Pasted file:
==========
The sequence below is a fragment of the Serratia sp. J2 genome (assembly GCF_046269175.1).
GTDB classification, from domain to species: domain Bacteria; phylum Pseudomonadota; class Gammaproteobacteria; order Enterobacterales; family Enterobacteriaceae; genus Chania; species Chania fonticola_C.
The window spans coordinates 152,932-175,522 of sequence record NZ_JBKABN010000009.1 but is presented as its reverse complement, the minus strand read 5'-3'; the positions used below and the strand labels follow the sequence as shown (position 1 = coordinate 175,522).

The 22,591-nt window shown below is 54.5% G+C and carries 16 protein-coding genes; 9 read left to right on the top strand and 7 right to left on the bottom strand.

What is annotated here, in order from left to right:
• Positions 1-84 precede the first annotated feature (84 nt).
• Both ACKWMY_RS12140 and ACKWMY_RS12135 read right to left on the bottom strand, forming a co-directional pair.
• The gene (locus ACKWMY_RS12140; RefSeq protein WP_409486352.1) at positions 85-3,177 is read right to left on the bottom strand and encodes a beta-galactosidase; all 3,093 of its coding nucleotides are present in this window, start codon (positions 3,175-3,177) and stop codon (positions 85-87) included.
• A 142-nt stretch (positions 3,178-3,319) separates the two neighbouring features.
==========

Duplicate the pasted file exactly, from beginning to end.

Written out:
The sequence below is a fragment of the Serratia sp. J2 genome (assembly GCF_046269175.1).
GTDB classification, from domain to species: domain Bacteria; phylum Pseudomonadota; class Gammaproteobacteria; order Enterobacterales; family Enterobacteriaceae; genus Chania; species Chania fonticola_C.
The window spans coordinates 152,932-175,522 of sequence record NZ_JBKABN010000009.1 but is presented as its reverse complement, the minus strand read 5'-3'; the positions used below and the strand labels follow the sequence as shown (position 1 = coordinate 175,522).

The 22,591-nt window shown below is 54.5% G+C and carries 16 protein-coding genes; 9 read left to right on the top strand and 7 right to left on the bottom strand.

What is annotated here, in order from left to right:
• Positions 1-84 precede the first annotated feature (84 nt).
• Both ACKWMY_RS12140 and ACKWMY_RS12135 read right to left on the bottom strand, forming a co-directional pair.
• The gene (locus ACKWMY_RS12140; RefSeq protein WP_409486352.1) at positions 85-3,177 is read right to left on the bottom strand and encodes a beta-galactosidase; all 3,093 of its coding nucleotides are present in this window, start codon (positions 3,175-3,177) and stop codon (positions 85-87) included.
• A 142-nt stretch (positions 3,178-3,319) separates the two neighbouring features.